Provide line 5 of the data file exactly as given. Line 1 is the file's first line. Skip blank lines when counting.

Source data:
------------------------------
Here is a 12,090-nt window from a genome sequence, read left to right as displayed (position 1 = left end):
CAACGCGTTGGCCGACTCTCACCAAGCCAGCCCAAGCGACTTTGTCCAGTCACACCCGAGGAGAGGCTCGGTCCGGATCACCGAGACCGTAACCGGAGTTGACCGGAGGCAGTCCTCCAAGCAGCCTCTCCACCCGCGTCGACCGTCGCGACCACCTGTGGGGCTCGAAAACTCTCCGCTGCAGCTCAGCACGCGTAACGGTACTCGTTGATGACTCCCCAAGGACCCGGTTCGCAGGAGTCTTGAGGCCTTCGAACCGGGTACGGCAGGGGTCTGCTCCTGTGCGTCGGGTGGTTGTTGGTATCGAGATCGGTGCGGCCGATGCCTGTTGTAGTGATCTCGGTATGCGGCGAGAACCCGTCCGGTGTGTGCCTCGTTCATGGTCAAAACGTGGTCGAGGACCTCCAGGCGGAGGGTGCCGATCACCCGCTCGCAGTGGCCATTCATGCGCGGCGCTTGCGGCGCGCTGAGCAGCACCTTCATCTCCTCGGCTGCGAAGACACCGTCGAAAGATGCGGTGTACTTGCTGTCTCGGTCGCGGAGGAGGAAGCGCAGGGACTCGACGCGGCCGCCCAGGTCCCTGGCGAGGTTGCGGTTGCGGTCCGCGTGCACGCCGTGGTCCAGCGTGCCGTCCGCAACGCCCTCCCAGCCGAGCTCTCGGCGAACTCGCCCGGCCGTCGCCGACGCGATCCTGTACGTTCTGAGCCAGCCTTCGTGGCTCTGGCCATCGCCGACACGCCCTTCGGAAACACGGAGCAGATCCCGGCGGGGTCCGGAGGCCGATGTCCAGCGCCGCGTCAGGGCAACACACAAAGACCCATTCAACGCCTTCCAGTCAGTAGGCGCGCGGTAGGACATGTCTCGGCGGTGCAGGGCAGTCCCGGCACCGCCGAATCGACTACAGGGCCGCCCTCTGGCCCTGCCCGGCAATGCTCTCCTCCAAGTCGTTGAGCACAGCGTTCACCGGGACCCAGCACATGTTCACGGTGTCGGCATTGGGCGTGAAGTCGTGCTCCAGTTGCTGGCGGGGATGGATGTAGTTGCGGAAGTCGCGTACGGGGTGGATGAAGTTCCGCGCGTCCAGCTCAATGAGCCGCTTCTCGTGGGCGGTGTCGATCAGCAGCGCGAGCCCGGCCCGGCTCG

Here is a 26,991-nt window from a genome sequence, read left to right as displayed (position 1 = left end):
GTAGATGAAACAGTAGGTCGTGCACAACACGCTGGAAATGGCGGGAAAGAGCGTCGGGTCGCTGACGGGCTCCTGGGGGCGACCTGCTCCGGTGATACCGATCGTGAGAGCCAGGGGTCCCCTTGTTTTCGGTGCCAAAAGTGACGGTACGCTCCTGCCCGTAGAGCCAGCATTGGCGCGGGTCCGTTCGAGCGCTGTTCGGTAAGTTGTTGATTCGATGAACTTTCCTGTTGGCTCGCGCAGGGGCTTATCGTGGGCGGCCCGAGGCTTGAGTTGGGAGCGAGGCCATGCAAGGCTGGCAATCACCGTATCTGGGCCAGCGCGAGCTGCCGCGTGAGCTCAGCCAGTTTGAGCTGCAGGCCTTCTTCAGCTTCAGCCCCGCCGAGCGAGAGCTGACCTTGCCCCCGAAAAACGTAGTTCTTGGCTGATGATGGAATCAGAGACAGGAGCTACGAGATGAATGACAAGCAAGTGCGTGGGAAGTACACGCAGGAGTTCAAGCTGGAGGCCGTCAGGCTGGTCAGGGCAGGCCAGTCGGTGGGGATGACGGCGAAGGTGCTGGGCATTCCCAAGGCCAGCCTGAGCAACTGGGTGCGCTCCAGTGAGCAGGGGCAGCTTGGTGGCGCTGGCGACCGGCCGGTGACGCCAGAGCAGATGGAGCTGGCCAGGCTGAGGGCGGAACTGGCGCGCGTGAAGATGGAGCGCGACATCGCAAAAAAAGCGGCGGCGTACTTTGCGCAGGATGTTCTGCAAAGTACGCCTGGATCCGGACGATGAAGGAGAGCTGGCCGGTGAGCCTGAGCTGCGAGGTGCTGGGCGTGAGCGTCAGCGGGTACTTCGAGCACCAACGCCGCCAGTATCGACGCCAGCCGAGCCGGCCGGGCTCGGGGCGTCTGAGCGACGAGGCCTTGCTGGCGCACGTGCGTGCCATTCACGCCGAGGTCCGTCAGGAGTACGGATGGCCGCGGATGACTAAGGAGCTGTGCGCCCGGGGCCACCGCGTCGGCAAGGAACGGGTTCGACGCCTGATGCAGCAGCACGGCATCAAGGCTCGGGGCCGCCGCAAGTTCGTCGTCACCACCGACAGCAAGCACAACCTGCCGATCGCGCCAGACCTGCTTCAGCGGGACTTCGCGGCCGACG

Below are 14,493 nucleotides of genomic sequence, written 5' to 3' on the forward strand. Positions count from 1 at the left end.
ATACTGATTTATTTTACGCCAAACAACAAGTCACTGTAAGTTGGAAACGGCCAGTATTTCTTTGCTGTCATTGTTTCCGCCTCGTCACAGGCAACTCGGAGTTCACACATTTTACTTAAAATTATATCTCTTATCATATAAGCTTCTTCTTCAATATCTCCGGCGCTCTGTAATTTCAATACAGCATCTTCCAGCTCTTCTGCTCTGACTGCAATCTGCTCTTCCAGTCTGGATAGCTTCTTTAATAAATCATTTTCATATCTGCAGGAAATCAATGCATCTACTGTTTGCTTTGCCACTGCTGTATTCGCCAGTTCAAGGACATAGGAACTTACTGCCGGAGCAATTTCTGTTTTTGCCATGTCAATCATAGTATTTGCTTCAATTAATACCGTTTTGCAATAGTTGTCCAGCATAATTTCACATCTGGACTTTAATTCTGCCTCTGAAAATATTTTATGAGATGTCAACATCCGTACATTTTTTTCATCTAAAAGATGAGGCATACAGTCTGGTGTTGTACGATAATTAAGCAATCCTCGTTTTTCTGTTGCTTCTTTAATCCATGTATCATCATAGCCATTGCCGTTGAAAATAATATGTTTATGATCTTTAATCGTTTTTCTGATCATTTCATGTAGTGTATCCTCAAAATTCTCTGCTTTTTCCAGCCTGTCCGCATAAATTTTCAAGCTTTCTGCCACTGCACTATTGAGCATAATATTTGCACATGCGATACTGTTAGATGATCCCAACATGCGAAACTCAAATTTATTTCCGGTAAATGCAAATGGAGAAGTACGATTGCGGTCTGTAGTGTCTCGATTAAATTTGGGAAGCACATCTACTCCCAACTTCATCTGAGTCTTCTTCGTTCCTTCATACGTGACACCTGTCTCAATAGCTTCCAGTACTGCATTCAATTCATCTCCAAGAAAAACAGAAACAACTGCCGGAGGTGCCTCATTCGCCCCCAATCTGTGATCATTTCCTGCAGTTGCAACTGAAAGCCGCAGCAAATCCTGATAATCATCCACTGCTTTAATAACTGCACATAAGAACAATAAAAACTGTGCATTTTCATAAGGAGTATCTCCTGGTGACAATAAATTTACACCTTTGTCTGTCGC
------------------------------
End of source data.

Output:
Below are 14,493 nucleotides of genomic sequence, written 5' to 3' on the forward strand. Positions count from 1 at the left end.